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The Copper/China Correlation Myth
01/05/2011 12:04 am EST
Analysts are constantly talking about how copper is the ‘tell’ on the Chinese economy. They may be using Freeport McMoran Copper & Gold (FCX), or the iPath Dow Jones UBS Copper ETN (JJC), or the futures or physical commodity itself. As FCX rises, they will say that it is due to Chinese demand for copper. Or as copper futures fall, they will talk of the slowing of the Chinese economy. Do the data back this up?
Measuring the Chinese Economy
There are two measures that can be used as a proxy for the Chinese economy: Government statistics and the stock market, specifically the Shanghai Stock Exchange Composite Index, SSEC. As the former is issued by a government running a command economy where information is controlled, I will ignore it. They can tell us whatever they want us to believe. This leaves the Shanghai Composite as our measure. Below is a ratio chart of the Shanghai Composite to copper futures over the last year on a daily basis.
This chart shows a steady strengthening of copper against the SSEC (or conversely, a weakening of the SSEC against copper) over the 12-month period. If the Shanghai Composite and copper were 100% correlated, this chart would be a level line from left to right. Think about this for a moment: This simple chart tells that copper is strengthening in price faster than the Chinese market. Chinese demand is not solely driving the price higher.
NEXT: So What Is Driving Copper Prices Higher?|pagebreak|
Then What Is Driving Copper Higher?
If you were to use the S&P 500 ETF (SPY) and iShares MSCI Emerging Markets ETF (EEM) as measures of the US and emerging economies in the same way, you find a much tighter fit with the rise in copper. Below is a one-year performance chart of copper against all three markets.
There is certainly a correlation between all four lines, but notice how the returns for copper are much tighter with those of the SPY and EEM than that of the SSEC. It appears that growth in the US and other world markets may be a bigger consideration in the price of copper than the Chinese market. Also, copper returns outpace all three markets.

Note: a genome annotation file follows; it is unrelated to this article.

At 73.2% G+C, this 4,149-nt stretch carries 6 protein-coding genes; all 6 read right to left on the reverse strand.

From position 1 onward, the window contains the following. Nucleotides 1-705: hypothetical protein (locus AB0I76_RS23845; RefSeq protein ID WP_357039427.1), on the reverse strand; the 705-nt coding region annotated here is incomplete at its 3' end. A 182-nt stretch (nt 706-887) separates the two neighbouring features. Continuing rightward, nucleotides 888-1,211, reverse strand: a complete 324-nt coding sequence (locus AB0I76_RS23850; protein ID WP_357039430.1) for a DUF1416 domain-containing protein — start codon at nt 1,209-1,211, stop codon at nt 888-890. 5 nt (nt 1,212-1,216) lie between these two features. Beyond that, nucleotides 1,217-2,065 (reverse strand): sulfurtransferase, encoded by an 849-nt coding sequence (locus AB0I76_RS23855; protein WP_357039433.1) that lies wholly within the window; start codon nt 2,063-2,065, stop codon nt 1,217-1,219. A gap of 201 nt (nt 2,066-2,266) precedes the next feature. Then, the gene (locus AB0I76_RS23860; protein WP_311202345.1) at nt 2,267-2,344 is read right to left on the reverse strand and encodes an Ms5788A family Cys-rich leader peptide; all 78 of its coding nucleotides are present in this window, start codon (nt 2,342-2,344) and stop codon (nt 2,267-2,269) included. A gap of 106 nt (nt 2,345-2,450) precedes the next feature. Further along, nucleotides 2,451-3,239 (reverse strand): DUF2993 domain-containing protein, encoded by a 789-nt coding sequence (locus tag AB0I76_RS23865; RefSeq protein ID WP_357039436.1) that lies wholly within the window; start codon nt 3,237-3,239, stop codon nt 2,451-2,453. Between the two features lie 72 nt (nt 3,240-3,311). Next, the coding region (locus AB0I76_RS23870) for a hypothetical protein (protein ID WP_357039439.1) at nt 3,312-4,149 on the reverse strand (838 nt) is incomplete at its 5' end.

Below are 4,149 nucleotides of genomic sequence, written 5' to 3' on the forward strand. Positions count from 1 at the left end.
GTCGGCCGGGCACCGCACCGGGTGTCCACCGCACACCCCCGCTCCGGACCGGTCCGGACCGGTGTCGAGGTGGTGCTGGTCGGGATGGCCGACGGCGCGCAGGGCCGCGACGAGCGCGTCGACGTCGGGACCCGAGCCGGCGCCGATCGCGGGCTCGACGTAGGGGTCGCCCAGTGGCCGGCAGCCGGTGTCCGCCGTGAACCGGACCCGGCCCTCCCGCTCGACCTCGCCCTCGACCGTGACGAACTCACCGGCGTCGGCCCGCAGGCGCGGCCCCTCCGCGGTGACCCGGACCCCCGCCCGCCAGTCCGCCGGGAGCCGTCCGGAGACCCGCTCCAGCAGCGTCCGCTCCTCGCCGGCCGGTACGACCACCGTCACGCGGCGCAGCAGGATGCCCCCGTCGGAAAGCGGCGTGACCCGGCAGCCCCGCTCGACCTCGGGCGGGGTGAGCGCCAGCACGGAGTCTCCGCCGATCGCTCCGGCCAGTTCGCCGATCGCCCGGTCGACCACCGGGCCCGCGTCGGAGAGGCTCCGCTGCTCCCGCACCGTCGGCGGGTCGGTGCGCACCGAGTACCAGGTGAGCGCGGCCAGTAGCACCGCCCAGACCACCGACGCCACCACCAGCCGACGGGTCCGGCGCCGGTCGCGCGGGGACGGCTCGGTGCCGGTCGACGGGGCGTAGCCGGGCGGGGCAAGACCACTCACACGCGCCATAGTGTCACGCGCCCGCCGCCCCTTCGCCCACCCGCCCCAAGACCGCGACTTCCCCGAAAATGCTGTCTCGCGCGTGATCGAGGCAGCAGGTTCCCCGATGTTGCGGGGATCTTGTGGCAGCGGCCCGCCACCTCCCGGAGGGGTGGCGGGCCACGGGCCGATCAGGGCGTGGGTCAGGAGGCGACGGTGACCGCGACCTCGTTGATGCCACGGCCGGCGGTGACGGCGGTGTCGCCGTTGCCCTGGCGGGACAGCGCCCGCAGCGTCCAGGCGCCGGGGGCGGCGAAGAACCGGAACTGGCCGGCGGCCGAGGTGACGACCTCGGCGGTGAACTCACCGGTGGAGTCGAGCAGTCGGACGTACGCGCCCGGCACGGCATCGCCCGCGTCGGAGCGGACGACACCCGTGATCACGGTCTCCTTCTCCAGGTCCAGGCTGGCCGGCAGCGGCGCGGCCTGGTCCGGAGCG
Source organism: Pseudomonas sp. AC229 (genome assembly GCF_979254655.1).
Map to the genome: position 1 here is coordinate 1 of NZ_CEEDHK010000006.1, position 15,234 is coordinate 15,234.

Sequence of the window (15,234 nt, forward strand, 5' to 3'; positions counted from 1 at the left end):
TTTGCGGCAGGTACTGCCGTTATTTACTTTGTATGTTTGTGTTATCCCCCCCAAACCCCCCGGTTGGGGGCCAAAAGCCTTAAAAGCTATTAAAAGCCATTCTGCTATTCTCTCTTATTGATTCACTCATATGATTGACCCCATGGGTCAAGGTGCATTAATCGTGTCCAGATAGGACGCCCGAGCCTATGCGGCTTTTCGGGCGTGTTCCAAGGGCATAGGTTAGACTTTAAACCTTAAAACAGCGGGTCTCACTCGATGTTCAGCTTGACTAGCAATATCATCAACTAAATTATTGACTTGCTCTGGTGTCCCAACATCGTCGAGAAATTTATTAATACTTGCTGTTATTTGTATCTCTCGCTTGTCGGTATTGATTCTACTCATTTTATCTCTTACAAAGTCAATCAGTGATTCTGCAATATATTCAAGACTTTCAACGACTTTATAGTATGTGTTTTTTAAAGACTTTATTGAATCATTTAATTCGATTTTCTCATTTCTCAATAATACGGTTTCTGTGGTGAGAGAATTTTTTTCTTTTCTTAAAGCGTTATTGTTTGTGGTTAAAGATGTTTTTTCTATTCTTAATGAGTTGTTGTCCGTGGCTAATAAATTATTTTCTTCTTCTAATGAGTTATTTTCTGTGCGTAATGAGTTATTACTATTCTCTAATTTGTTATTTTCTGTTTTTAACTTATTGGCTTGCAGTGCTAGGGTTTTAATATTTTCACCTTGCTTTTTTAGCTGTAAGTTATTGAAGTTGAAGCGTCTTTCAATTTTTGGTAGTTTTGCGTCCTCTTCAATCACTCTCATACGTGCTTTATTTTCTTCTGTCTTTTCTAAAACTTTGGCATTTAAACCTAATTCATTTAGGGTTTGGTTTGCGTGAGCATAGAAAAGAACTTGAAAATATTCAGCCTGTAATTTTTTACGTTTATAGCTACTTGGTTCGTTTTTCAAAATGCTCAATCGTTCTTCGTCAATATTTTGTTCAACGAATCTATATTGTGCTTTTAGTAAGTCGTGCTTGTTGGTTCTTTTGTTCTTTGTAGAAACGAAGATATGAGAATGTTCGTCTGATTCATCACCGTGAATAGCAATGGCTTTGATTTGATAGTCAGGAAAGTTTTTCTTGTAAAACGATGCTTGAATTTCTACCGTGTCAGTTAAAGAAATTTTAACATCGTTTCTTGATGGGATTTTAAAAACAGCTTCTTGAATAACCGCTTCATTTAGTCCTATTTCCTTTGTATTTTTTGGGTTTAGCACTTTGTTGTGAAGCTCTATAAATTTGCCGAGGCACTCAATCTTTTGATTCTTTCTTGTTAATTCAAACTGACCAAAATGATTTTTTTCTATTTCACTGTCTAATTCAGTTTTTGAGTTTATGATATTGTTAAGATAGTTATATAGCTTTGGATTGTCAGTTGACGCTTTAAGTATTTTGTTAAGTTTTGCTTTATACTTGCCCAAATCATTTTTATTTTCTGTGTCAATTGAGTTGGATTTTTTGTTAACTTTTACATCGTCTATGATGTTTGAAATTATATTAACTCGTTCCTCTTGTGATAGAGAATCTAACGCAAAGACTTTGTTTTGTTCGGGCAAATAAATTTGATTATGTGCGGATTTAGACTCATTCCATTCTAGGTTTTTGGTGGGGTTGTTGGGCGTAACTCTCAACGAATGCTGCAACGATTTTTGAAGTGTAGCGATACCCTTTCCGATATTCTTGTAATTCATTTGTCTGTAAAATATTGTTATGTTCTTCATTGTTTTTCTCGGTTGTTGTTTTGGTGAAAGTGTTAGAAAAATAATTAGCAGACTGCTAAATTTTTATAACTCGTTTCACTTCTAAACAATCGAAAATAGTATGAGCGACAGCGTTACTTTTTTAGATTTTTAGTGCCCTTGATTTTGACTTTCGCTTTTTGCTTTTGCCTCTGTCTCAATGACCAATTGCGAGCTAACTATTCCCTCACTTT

And something else interesting pops out of this chart. The chart below resets the time frame to the last three months to make it more distinct.
Looking at the returns of copper compared to world markets over the last three months, they appear tightly correlated until the end of November 2010. At that point, copper leaps higher as the SSEC falls off and the SPY and EEM move only slightly higher.
There are lots of reasons why this could happen. Some of them—like increased demand from other parts of the world—would be healthy for copper, if they were the case. What seems more likely are two scenarios that are not so healthy for copper prices in the short term. These are increased demand for copper due to creation of a new ETF, and supply constraints from short-term mining issues. Both of these scenarios would suggest that copper is in short supply and the price may have run higher due to that constraint.
A bubble? Not really, but a short-term acceleration of the trend higher. This suggests that when a new equilibrium is reached, a short-term correction back to trend growth could occur. That correction may have started today. Something to watch for to take advantage of the dip.
By Gregory Harmon of DragonflyCap.com.
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